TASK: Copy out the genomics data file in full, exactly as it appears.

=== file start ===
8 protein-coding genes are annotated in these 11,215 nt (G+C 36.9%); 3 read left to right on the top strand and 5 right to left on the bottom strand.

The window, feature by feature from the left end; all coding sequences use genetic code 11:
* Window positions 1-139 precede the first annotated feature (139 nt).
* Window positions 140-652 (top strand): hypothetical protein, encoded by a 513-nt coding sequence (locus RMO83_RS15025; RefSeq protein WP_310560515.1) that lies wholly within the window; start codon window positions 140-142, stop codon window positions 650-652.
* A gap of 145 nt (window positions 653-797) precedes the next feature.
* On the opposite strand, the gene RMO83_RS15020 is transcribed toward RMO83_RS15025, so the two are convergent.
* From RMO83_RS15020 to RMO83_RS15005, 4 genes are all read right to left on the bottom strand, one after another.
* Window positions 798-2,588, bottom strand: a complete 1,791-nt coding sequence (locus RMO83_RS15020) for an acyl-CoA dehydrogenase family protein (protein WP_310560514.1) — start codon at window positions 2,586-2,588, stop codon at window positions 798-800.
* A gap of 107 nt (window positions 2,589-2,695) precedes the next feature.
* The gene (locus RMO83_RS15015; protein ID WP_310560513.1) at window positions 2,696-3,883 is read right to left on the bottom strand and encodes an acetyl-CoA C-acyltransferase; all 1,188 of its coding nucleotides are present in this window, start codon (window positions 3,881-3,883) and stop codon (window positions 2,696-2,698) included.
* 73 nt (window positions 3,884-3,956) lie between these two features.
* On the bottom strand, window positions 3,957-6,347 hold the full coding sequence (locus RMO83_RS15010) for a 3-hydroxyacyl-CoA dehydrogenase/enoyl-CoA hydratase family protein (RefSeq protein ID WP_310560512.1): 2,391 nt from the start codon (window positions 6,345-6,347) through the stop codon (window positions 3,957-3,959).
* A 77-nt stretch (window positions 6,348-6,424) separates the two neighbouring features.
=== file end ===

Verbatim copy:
8 protein-coding genes are annotated in these 11,215 nt (G+C 36.9%); 3 read left to right on the top strand and 5 right to left on the bottom strand.

The window, feature by feature from the left end; all coding sequences use genetic code 11:
* Window positions 1-139 precede the first annotated feature (139 nt).
* Window positions 140-652 (top strand): hypothetical protein, encoded by a 513-nt coding sequence (locus RMO83_RS15025; RefSeq protein WP_310560515.1) that lies wholly within the window; start codon window positions 140-142, stop codon window positions 650-652.
* A gap of 145 nt (window positions 653-797) precedes the next feature.
* On the opposite strand, the gene RMO83_RS15020 is transcribed toward RMO83_RS15025, so the two are convergent.
* From RMO83_RS15020 to RMO83_RS15005, 4 genes are all read right to left on the bottom strand, one after another.
* Window positions 798-2,588, bottom strand: a complete 1,791-nt coding sequence (locus RMO83_RS15020) for an acyl-CoA dehydrogenase family protein (protein WP_310560514.1) — start codon at window positions 2,586-2,588, stop codon at window positions 798-800.
* A gap of 107 nt (window positions 2,589-2,695) precedes the next feature.
* The gene (locus RMO83_RS15015; protein ID WP_310560513.1) at window positions 2,696-3,883 is read right to left on the bottom strand and encodes an acetyl-CoA C-acyltransferase; all 1,188 of its coding nucleotides are present in this window, start codon (window positions 3,881-3,883) and stop codon (window positions 2,696-2,698) included.
* 73 nt (window positions 3,884-3,956) lie between these two features.
* On the bottom strand, window positions 3,957-6,347 hold the full coding sequence (locus RMO83_RS15010) for a 3-hydroxyacyl-CoA dehydrogenase/enoyl-CoA hydratase family protein (RefSeq protein ID WP_310560512.1): 2,391 nt from the start codon (window positions 6,345-6,347) through the stop codon (window positions 3,957-3,959).
* A 77-nt stretch (window positions 6,348-6,424) separates the two neighbouring features.